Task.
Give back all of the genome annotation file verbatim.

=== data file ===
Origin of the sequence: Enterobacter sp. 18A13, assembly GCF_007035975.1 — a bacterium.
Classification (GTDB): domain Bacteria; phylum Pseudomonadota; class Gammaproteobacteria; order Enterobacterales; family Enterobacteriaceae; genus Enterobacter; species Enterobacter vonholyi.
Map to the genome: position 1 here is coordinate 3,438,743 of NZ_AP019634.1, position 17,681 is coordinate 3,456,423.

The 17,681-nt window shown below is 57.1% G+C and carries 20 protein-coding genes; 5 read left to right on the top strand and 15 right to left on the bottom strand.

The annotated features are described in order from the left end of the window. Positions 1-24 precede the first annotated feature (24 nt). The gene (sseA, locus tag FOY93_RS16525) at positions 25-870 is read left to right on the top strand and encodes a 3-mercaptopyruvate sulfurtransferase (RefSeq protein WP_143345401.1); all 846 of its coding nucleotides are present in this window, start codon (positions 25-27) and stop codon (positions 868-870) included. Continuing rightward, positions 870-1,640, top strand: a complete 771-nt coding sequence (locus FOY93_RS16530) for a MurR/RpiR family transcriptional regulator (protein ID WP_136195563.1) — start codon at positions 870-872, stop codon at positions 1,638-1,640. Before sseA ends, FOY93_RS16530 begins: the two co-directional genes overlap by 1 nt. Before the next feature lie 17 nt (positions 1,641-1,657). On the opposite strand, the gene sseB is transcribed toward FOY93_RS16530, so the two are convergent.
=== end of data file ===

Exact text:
Origin of the sequence: Enterobacter sp. 18A13, assembly GCF_007035975.1 — a bacterium.
Classification (GTDB): domain Bacteria; phylum Pseudomonadota; class Gammaproteobacteria; order Enterobacterales; family Enterobacteriaceae; genus Enterobacter; species Enterobacter vonholyi.
Map to the genome: position 1 here is coordinate 3,438,743 of NZ_AP019634.1, position 17,681 is coordinate 3,456,423.

The 17,681-nt window shown below is 57.1% G+C and carries 20 protein-coding genes; 5 read left to right on the top strand and 15 right to left on the bottom strand.

The annotated features are described in order from the left end of the window. Positions 1-24 precede the first annotated feature (24 nt). The gene (sseA, locus tag FOY93_RS16525) at positions 25-870 is read left to right on the top strand and encodes a 3-mercaptopyruvate sulfurtransferase (RefSeq protein WP_143345401.1); all 846 of its coding nucleotides are present in this window, start codon (positions 25-27) and stop codon (positions 868-870) included. Continuing rightward, positions 870-1,640, top strand: a complete 771-nt coding sequence (locus FOY93_RS16530) for a MurR/RpiR family transcriptional regulator (protein ID WP_136195563.1) — start codon at positions 870-872, stop codon at positions 1,638-1,640. Before sseA ends, FOY93_RS16530 begins: the two co-directional genes overlap by 1 nt. Before the next feature lie 17 nt (positions 1,641-1,657). On the opposite strand, the gene sseB is transcribed toward FOY93_RS16530, so the two are convergent.